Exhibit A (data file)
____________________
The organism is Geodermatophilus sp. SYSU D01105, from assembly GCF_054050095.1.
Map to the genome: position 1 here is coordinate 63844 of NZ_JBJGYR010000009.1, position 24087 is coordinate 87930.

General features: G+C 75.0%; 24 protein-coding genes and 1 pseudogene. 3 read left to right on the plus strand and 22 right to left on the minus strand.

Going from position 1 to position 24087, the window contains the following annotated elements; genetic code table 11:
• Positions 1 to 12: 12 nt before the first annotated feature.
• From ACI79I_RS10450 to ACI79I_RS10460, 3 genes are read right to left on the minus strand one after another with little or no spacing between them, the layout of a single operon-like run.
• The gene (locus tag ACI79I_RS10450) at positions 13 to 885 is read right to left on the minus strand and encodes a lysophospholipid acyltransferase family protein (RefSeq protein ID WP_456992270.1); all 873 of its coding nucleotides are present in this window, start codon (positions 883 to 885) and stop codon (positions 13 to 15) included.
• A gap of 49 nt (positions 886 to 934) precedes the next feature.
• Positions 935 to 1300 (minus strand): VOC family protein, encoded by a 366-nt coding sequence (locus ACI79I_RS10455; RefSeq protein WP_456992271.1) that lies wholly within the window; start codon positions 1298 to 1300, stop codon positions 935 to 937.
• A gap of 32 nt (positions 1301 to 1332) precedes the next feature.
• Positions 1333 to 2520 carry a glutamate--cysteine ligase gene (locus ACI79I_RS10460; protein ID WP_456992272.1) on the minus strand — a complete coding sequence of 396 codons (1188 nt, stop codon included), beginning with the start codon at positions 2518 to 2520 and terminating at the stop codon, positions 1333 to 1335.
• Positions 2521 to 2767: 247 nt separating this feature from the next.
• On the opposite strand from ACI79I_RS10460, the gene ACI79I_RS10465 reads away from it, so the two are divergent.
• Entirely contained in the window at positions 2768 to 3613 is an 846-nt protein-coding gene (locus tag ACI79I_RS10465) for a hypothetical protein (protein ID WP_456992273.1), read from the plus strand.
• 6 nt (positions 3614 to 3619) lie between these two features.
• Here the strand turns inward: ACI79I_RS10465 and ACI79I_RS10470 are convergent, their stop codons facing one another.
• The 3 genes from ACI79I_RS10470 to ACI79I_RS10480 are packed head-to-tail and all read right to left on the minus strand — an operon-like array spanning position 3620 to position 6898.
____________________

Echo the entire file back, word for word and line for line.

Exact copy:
The organism is Geodermatophilus sp. SYSU D01105, from assembly GCF_054050095.1.
Map to the genome: position 1 here is coordinate 63844 of NZ_JBJGYR010000009.1, position 24087 is coordinate 87930.

General features: G+C 75.0%; 24 protein-coding genes and 1 pseudogene. 3 read left to right on the plus strand and 22 right to left on the minus strand.

Going from position 1 to position 24087, the window contains the following annotated elements; genetic code table 11:
• Positions 1 to 12: 12 nt before the first annotated feature.
• From ACI79I_RS10450 to ACI79I_RS10460, 3 genes are read right to left on the minus strand one after another with little or no spacing between them, the layout of a single operon-like run.
• The gene (locus tag ACI79I_RS10450) at positions 13 to 885 is read right to left on the minus strand and encodes a lysophospholipid acyltransferase family protein (RefSeq protein ID WP_456992270.1); all 873 of its coding nucleotides are present in this window, start codon (positions 883 to 885) and stop codon (positions 13 to 15) included.
• A gap of 49 nt (positions 886 to 934) precedes the next feature.
• Positions 935 to 1300 (minus strand): VOC family protein, encoded by a 366-nt coding sequence (locus ACI79I_RS10455; RefSeq protein WP_456992271.1) that lies wholly within the window; start codon positions 1298 to 1300, stop codon positions 935 to 937.
• A gap of 32 nt (positions 1301 to 1332) precedes the next feature.
• Positions 1333 to 2520 carry a glutamate--cysteine ligase gene (locus ACI79I_RS10460; protein ID WP_456992272.1) on the minus strand — a complete coding sequence of 396 codons (1188 nt, stop codon included), beginning with the start codon at positions 2518 to 2520 and terminating at the stop codon, positions 1333 to 1335.
• Positions 2521 to 2767: 247 nt separating this feature from the next.
• On the opposite strand from ACI79I_RS10460, the gene ACI79I_RS10465 reads away from it, so the two are divergent.
• Entirely contained in the window at positions 2768 to 3613 is an 846-nt protein-coding gene (locus tag ACI79I_RS10465) for a hypothetical protein (protein ID WP_456992273.1), read from the plus strand.
• 6 nt (positions 3614 to 3619) lie between these two features.
• Here the strand turns inward: ACI79I_RS10465 and ACI79I_RS10470 are convergent, their stop codons facing one another.
• The 3 genes from ACI79I_RS10470 to ACI79I_RS10480 are packed head-to-tail and all read right to left on the minus strand — an operon-like array spanning position 3620 to position 6898.